“It was specifically because the hospital was going to be there to be able to support those specialties,” Wills said.
Primary care physicians typically serve a region first, she said, followed by an increase in specialty care services, urgent care and emergency rooms, and hospital services.
The space around a hospital tends to become a medical center because of all the other surrounding businesses, said Lynae Harrison, ARC senior operations director. During the past decade, she said ARC has seen an increase in new emergency rooms and urgent care centers, physician offices, and specialty offerings—such as dentist offices and nursing homes—built near the regional medical center.
“As soon as a hospital gets established and patients are aware of where it’s at, then you start to see all types of health care facilities pop up around it,” she said. “And that’s great for us and our patients, it makes it a lot easier to coordinate care in all different arenas.”
She said the proximity of the hospital and health care specialties allows for close collaboration between heath care resources. For example, Harrison said, if a urologist was working on a case and needed a surgeon, they could collaborate with ARC and then complete the procedure at the hospital.
Aside from the logistics of collaboration, Wills said the creation of a medical hub benefits local patients since they know the medical staff likely lives within their own community.
“To me, that too adds to the comfort level of patients,” Wills said.
Expanding health care in Leander
As Leander grows in population, local officials expect medical opportunities to increase in the city.
Prior to the construction of the Cedar Park Regional Medical Center, Brewer said Cedar Park residents did not have a go-to large-scale location for their health care needs. He said residents instead had to travel to Round Rock or North Austin for hospital care, but the need to travel ceased when more health care services came to the area.
“I think the vision years ago was that the hospital was going to create this synergy, and we’re going to see more medical care come to Cedar Park,” he said. “It’s the vision of being a full-service city, of being able to have all of the different practices here in the city that allows our citizens and residents to get their health care locally instead of having to go out of town to get it.”
Brewer said Leander should also anticipate that type of medical growth.
One possible opportunity for more access to health care in Leander could come from the Williamson County and Cities Health District. Executive Director John Teel said he hopes to open a public health center in Leander by the end of 2019.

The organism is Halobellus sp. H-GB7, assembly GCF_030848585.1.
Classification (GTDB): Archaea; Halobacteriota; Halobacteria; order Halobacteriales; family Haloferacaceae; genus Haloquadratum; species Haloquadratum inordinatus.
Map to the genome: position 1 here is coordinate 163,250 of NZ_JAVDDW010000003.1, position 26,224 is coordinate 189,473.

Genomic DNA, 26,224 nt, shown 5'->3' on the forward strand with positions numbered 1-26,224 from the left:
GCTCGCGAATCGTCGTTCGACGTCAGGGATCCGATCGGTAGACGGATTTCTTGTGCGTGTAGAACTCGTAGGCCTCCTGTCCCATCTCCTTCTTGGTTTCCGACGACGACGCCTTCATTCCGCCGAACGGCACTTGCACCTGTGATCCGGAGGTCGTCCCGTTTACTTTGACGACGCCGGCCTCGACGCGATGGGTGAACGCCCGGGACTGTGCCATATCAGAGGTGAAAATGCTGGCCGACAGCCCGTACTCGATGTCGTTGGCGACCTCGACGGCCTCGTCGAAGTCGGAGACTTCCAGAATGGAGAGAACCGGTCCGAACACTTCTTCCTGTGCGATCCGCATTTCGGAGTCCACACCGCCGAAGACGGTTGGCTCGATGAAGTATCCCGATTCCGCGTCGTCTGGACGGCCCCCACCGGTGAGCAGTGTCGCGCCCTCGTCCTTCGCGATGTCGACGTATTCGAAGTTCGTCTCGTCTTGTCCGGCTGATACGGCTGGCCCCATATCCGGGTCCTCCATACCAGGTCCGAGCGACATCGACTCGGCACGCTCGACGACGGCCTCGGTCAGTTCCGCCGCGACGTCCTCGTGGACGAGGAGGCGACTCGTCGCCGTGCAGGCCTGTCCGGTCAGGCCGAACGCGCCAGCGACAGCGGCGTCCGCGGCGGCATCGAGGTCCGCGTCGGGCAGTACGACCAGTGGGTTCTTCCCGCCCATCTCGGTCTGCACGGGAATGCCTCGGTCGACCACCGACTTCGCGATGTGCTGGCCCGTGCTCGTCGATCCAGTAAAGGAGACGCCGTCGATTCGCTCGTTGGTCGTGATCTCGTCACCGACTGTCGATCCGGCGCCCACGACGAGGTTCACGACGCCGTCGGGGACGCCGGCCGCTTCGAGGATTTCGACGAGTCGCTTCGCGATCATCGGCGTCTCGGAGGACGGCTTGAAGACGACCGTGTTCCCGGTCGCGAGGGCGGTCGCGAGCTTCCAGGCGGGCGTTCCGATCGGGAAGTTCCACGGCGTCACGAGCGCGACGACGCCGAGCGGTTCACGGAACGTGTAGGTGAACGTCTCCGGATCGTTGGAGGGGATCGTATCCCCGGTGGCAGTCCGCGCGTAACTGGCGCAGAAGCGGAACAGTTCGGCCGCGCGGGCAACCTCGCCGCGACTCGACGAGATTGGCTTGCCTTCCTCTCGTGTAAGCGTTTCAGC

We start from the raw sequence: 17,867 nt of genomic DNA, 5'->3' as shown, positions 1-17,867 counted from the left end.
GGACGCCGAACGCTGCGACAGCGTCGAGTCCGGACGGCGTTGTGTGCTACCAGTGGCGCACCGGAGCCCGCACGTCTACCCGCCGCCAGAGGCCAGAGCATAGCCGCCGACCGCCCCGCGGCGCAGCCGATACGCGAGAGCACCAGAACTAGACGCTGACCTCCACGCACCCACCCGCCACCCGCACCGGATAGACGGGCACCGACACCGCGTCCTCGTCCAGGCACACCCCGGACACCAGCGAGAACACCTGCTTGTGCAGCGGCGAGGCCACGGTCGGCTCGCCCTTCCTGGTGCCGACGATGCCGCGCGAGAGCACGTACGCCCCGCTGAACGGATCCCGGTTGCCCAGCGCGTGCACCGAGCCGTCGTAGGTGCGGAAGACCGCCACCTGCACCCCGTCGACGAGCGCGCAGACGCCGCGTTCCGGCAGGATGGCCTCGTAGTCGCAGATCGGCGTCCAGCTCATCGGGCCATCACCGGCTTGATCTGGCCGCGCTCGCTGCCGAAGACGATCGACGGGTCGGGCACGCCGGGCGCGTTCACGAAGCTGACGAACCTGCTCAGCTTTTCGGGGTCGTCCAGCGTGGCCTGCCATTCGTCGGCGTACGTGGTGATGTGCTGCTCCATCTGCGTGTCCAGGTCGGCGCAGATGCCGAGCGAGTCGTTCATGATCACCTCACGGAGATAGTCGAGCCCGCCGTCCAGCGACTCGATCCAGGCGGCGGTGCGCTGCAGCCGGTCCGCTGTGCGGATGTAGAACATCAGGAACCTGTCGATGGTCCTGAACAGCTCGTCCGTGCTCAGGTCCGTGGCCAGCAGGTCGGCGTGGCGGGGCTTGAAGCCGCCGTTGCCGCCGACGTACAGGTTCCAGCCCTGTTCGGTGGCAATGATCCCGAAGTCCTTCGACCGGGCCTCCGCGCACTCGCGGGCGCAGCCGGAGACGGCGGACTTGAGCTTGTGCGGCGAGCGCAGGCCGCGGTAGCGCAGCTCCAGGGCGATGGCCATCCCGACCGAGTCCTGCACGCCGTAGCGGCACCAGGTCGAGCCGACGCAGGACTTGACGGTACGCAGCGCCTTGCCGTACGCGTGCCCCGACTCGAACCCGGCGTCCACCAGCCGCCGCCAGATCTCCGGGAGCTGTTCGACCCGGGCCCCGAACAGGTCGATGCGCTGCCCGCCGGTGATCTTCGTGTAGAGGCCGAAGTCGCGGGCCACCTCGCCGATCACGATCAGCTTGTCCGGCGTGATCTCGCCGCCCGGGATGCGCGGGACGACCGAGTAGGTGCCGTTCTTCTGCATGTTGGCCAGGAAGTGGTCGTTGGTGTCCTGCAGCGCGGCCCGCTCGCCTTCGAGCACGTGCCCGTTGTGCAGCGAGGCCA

The health district has four county clinics in Cedar Park, Georgetown, Round Rock and Taylor. The centers provide services such as screenings and treatments, wellness exams, physicals, vaccinations and flu shots, but they do not provide routine medical or emergency care.
More than 1,000 residents with a Leander address received health care services from the health district in 2016, according to available data. Of those residents, 64 percent traveled to the Cedar Park health center, 33 percent to Georgetown, 2 percent to Round Rock and 1 percent to Taylor.
Teel said his goal is to serve all Leander residents in need with a local service center. He said no health district money has been set aside to purchase land, construct a building and provide the health care services, but Teel will work with members of the community to look for partnership opportunities.
“I want to talk to every health care entity that either has land that they’re going to build on or already has something in Leander,” he said.
Teel said he hopes the development of St. David’s future facilities will encourage more health care businesses to move into Leander and increase access to health care in the city. According to the health district’s 2016 Community Health Assessment, access to healthcare was one of the top health priorities identified as a need in Williamson County.
He said one of the biggest barriers between residents and health care services is a lack of transportation, and he said the coming St. David’s facilities will have a direct impact on access to medical care.
“It’s just exciting to me that something is happening, dirt is turning, stuff is coming up out of the ground that literally aligns with what our community said are our biggest issues,” he said.
The health district may not be the only entity looking into medical opportunities in Leander. During the May 11 groundbreaking ceremony, Bridget Brandt, the president of the Leander Chamber of Commerce & Visitors Center, said a developer immediately came to Leander to look at land right after St. David’s announced it was coming to the city.
“He’s just one of the many that are going to follow suit,” she said.